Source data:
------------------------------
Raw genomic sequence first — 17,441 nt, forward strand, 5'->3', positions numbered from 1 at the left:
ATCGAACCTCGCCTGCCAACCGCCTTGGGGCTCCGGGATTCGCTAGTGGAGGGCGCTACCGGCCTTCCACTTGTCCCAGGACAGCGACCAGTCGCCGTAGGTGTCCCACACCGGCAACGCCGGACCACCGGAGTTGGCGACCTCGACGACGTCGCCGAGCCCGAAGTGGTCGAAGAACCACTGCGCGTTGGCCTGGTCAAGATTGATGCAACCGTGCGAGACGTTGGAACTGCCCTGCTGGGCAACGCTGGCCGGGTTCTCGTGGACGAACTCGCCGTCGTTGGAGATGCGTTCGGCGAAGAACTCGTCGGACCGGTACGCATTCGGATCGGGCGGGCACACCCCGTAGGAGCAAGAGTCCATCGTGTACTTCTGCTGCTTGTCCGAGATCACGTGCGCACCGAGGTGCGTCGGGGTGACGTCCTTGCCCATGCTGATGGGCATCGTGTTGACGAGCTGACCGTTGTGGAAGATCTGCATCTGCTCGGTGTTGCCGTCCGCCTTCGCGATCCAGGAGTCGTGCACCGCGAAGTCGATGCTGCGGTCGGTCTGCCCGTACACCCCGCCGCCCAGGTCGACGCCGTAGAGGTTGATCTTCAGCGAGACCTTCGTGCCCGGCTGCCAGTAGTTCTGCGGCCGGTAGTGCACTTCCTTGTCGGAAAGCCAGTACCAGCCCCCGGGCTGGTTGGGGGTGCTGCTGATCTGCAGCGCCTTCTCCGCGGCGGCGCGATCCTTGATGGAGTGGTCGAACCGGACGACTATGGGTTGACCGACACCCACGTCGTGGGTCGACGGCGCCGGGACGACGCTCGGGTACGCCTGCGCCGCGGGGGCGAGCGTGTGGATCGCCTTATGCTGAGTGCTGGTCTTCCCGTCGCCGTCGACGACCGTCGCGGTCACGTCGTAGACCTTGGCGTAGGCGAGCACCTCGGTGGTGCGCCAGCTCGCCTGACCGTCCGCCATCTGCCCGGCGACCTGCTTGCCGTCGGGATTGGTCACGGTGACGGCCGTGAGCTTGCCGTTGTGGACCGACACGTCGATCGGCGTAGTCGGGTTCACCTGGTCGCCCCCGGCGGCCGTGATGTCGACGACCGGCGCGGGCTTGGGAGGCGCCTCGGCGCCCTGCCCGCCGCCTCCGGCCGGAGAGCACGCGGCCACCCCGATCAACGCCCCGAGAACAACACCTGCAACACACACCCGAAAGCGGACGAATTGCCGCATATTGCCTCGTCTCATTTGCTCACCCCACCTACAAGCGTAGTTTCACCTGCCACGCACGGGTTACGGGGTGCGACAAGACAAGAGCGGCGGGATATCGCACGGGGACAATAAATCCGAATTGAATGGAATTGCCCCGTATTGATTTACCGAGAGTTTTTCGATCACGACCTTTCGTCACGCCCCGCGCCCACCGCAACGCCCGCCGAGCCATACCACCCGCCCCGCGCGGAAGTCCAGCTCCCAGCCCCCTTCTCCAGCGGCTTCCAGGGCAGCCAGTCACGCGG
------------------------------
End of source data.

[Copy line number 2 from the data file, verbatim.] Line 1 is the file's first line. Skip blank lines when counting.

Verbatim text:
ATCGAACCTCGCCTGCCAACCGCCTTGGGGCTCCGGGATTCGCTAGTGGAGGGCGCTACCGGCCTTCCACTTGTCCCAGGACAGCGACCAGTCGCCGTAGGTGTCCCACACCGGCAACGCCGGACCACCGGAGTTGGCGACCTCGACGACGTCGCCGAGCCCGAAGTGGTCGAAGAACCACTGCGCGTTGGCCTGGTCAAGATTGATGCAACCGTGCGAGACGTTGGAACTGCCCTGCTGGGCAACGCTGGCCGGGTTCTCGTGGACGAACTCGCCGTCGTTGGAGATGCGTTCGGCGAAGAACTCGTCGGACCGGTACGCATTCGGATCGGGCGGGCACACCCCGTAGGAGCAAGAGTCCATCGTGTACTTCTGCTGCTTGTCCGAGATCACGTGCGCACCGAGGTGCGTCGGGGTGACGTCCTTGCCCATGCTGATGGGCATCGTGTTGACGAGCTGACCGTTGTGGAAGATCTGCATCTGCTCGGTGTTGCCGTCCGCCTTCGCGATCCAGGAGTCGTGCACCGCGAAGTCGATGCTGCGGTCGGTCTGCCCGTACACCCCGCCGCCCAGGTCGACGCCGTAGAGGTTGATCTTCAGCGAGACCTTCGTGCCCGGCTGCCAGTAGTTCTGCGGCCGGTAGTGCACTTCCTTGTCGGAAAGCCAGTACCAGCCCCCGGGCTGGTTGGGGGTGCTGCTGATCTGCAGCGCCTTCTCCGCGGCGGCGCGATCCTTGATGGAGTGGTCGAACCGGACGACTATGGGTTGACCGACACCCACGTCGTGGGTCGACGGCGCCGGGACGACGCTCGGGTACGCCTGCGCCGCGGGGGCGAGCGTGTGGATCGCCTTATGCTGAGTGCTGGTCTTCCCGTCGCCGTCGACGACCGTCGCGGTCACGTCGTAGACCTTGGCGTAGGCGAGCACCTCGGTGGTGCGCCAGCTCGCCTGACCGTCCGCCATCTGCCCGGCGACCTGCTTGCCGTCGGGATTGGTCACGGTGACGGCCGTGAGCTTGCCGTTGTGGACCGACACGTCGATCGGCGTAGTCGGGTTCACCTGGTCGCCCCCGGCGGCCGTGATGTCGACGACCGGCGCGGGCTTGGGAGGCGCCTCGGCGCCCTGCCCGCCGCCTCCGGCCGGAGAGCACGCGGCCACCCCGATCAACGCCCCGAGAACAACACCTGCAACACACACCCGAAAGCGGACGAATTGCCGCATATTGCCTCGTCTCATTTGCTCACCCCACCTACAAGCGTAGTTTCACCTGCCACGCACGGGTTACGGGGTGCGACAAGACAAGAGCGGCGGGATATCGCACGGGGACAATAAATCCGAATTGAATGGAATTGCCCCGTATTGATTTACCGAGAGTTTTTCGATCACGACCTTTCGTCACGCCCCGCGCCCACCGCAACGCCCGCCGAGCCATACCACCCGCCCCGCGCGGAAGTCCAGCTCCCAGCCCCCTTCTCCAGCGGCTTCCAGGGCAGCCAGTCACGCGG